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The detection of gravitational waves by the Laser Interferometer Gravitational-wave Observatory (LIGO) opens up a method of observing the universe in a new way, perhaps comparable to the advance that Galileo made in 1609 by turning a telescope on the heavens.

Many awards have been given to Kip Thorne of Caltech, who worked out the theory decades ago, and the people who built LIGO over 40 years until its success in 2015.  The 2017 Nobel Prize in Physics was awarded to Prof. Thorne as well as Barry Barish and Rainer Weiss, half to Weiss for beginning the actual method of the successful observations and one quarter each to the other two.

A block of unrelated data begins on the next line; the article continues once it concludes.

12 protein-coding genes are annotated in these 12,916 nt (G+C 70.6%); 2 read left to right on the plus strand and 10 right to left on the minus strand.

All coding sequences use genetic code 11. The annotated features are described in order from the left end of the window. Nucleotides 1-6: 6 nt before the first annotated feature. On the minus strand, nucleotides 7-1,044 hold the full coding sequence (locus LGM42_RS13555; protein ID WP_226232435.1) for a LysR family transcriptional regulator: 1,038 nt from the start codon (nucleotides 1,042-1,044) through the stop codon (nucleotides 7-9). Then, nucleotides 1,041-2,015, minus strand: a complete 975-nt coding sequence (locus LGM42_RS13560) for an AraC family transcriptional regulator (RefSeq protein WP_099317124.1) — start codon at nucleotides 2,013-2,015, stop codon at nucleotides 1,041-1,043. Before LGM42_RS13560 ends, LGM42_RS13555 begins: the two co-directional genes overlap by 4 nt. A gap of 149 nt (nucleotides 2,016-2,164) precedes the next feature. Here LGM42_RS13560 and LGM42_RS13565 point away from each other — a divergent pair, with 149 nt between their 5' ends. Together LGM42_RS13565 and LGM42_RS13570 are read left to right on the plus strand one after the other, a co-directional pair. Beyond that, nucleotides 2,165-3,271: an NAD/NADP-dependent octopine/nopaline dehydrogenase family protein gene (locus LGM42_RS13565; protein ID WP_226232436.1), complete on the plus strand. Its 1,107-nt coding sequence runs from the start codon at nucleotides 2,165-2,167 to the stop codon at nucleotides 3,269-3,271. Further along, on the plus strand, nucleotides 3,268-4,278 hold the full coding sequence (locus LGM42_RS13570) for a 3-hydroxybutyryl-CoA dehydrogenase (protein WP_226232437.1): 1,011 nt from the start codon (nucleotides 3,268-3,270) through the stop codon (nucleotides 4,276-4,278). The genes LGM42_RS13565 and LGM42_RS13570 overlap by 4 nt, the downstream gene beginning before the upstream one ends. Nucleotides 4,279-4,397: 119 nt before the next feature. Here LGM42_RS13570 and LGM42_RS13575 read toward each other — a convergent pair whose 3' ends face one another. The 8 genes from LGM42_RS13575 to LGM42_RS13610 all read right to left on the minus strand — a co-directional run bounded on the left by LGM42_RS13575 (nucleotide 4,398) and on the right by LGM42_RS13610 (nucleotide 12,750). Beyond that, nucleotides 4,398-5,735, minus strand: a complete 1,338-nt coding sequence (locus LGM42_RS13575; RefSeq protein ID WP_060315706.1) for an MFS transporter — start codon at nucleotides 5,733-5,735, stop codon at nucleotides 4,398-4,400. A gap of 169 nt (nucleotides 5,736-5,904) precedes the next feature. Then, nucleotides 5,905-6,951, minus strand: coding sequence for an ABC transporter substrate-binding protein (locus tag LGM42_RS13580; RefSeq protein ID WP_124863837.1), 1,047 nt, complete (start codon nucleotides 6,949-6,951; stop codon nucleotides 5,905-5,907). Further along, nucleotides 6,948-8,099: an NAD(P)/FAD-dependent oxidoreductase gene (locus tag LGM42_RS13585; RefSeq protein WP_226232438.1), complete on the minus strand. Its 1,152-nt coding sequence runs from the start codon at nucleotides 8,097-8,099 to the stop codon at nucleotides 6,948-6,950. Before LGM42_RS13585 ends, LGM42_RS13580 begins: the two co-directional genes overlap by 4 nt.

2017PhysicsNobel

Credit: Niklas Elmehed/The Nobel Prize Foundation

 

The October 3, 2017, award of the Nobel Prize was much anticipated and is well deserved.  See, for example, coverage in the following media:
Physics Today
NY Times
Nature
Science
The Atlantic provides a thoughtful reflection on the merits of the Nobel prize.

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